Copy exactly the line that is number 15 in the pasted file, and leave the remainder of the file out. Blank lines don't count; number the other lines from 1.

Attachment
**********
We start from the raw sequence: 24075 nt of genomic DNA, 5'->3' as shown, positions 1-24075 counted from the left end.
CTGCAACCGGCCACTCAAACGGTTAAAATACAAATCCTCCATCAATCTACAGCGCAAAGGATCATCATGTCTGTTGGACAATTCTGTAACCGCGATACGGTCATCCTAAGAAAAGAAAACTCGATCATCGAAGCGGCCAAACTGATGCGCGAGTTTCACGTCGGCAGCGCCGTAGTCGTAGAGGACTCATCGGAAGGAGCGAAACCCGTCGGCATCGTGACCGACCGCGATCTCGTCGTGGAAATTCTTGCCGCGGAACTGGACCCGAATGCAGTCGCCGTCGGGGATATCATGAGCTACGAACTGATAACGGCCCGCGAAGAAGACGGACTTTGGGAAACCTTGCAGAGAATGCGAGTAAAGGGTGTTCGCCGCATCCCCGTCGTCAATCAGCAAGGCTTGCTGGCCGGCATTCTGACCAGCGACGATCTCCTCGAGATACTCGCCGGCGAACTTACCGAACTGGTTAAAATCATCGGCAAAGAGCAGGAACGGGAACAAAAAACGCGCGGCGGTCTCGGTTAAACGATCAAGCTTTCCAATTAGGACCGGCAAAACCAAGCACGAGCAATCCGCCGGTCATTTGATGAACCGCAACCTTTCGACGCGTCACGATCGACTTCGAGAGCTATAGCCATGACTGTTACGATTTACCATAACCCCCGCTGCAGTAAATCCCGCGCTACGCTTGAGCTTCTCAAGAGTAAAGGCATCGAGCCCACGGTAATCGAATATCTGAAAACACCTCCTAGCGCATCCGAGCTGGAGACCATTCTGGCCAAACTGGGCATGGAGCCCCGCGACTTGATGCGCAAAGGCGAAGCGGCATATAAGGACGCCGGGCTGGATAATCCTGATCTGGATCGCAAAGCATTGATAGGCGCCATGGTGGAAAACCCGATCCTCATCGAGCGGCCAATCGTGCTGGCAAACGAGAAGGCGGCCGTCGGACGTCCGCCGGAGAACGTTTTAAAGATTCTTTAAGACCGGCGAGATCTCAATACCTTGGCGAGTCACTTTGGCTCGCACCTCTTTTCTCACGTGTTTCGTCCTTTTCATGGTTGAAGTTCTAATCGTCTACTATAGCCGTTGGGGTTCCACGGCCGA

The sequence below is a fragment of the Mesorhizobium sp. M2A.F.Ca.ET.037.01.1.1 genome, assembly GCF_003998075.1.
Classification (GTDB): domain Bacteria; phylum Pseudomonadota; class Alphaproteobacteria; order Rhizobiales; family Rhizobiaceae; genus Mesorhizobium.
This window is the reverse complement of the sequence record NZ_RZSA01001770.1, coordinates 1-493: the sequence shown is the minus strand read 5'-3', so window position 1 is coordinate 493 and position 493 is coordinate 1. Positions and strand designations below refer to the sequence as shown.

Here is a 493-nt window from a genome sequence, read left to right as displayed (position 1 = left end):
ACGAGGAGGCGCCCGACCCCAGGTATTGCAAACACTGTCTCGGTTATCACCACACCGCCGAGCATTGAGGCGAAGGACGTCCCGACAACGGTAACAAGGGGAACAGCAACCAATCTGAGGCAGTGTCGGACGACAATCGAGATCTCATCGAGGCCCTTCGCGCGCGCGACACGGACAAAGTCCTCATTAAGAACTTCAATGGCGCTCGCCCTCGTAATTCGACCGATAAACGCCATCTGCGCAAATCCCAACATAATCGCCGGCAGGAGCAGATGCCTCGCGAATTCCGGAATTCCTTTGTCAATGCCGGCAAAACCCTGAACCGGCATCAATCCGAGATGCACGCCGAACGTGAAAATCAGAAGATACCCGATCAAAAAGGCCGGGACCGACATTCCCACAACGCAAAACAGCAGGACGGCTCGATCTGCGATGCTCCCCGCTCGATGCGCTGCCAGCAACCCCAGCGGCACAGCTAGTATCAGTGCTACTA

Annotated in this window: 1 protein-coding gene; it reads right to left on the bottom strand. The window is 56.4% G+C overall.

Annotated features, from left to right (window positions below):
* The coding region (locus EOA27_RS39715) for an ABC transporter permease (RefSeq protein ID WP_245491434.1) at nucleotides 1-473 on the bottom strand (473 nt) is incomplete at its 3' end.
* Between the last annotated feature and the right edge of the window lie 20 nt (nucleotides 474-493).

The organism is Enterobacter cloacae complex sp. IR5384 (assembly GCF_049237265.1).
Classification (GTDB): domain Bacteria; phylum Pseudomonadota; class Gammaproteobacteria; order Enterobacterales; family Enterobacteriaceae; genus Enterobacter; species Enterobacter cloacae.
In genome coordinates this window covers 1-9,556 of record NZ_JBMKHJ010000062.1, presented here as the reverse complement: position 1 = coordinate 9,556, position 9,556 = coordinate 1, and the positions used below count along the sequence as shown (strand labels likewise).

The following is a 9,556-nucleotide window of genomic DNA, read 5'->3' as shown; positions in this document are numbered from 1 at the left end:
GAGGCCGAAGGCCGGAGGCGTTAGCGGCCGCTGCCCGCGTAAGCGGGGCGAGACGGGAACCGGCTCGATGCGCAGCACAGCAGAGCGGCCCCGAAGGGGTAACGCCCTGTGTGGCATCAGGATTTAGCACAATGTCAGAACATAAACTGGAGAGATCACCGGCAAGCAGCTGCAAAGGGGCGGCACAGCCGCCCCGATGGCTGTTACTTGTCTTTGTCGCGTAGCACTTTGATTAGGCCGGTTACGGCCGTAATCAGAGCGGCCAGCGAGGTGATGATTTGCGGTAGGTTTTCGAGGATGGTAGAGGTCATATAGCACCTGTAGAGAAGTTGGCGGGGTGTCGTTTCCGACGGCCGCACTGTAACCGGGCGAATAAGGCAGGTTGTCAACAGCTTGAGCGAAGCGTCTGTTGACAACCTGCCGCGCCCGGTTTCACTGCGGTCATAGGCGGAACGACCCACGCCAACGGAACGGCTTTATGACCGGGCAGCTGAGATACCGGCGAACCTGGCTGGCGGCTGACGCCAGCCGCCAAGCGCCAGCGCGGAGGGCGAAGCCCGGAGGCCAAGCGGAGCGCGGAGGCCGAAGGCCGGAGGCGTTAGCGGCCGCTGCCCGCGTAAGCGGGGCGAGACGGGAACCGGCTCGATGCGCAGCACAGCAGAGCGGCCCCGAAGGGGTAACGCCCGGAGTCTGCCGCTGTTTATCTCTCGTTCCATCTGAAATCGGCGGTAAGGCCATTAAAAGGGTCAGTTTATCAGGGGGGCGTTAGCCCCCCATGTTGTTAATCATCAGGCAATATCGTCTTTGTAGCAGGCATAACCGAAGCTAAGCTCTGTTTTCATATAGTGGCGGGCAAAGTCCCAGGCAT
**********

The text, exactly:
The following is a 9,556-nucleotide window of genomic DNA, read 5'->3' as shown; positions in this document are numbered from 1 at the left end: